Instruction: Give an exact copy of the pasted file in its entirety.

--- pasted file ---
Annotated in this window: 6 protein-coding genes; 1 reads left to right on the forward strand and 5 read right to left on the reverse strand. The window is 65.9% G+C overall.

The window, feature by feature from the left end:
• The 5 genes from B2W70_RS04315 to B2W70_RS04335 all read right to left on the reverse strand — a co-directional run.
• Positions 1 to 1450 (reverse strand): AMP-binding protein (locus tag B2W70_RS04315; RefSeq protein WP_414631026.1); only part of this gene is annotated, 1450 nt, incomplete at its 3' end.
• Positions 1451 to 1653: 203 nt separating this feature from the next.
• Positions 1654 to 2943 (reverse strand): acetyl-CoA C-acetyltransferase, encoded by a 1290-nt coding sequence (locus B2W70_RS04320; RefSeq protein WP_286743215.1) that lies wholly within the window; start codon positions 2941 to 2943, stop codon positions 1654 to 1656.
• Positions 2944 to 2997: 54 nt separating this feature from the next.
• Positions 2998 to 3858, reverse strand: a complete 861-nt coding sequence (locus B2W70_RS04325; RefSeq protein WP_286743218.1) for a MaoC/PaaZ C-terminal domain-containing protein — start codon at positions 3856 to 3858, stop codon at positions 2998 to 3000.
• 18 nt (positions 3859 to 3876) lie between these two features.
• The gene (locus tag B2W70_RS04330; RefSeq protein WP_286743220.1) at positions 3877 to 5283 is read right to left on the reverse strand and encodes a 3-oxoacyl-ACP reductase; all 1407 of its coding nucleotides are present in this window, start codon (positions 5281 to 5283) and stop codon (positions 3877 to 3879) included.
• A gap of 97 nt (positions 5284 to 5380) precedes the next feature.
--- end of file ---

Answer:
Annotated in this window: 6 protein-coding genes; 1 reads left to right on the forward strand and 5 read right to left on the reverse strand. The window is 65.9% G+C overall.

The window, feature by feature from the left end:
• The 5 genes from B2W70_RS04315 to B2W70_RS04335 all read right to left on the reverse strand — a co-directional run.
• Positions 1 to 1450 (reverse strand): AMP-binding protein (locus tag B2W70_RS04315; RefSeq protein WP_414631026.1); only part of this gene is annotated, 1450 nt, incomplete at its 3' end.
• Positions 1451 to 1653: 203 nt separating this feature from the next.
• Positions 1654 to 2943 (reverse strand): acetyl-CoA C-acetyltransferase, encoded by a 1290-nt coding sequence (locus B2W70_RS04320; RefSeq protein WP_286743215.1) that lies wholly within the window; start codon positions 2941 to 2943, stop codon positions 1654 to 1656.
• Positions 2944 to 2997: 54 nt separating this feature from the next.
• Positions 2998 to 3858, reverse strand: a complete 861-nt coding sequence (locus B2W70_RS04325; RefSeq protein WP_286743218.1) for a MaoC/PaaZ C-terminal domain-containing protein — start codon at positions 3856 to 3858, stop codon at positions 2998 to 3000.
• 18 nt (positions 3859 to 3876) lie between these two features.
• The gene (locus tag B2W70_RS04330; RefSeq protein WP_286743220.1) at positions 3877 to 5283 is read right to left on the reverse strand and encodes a 3-oxoacyl-ACP reductase; all 1407 of its coding nucleotides are present in this window, start codon (positions 5281 to 5283) and stop codon (positions 3877 to 3879) included.
• A gap of 97 nt (positions 5284 to 5380) precedes the next feature.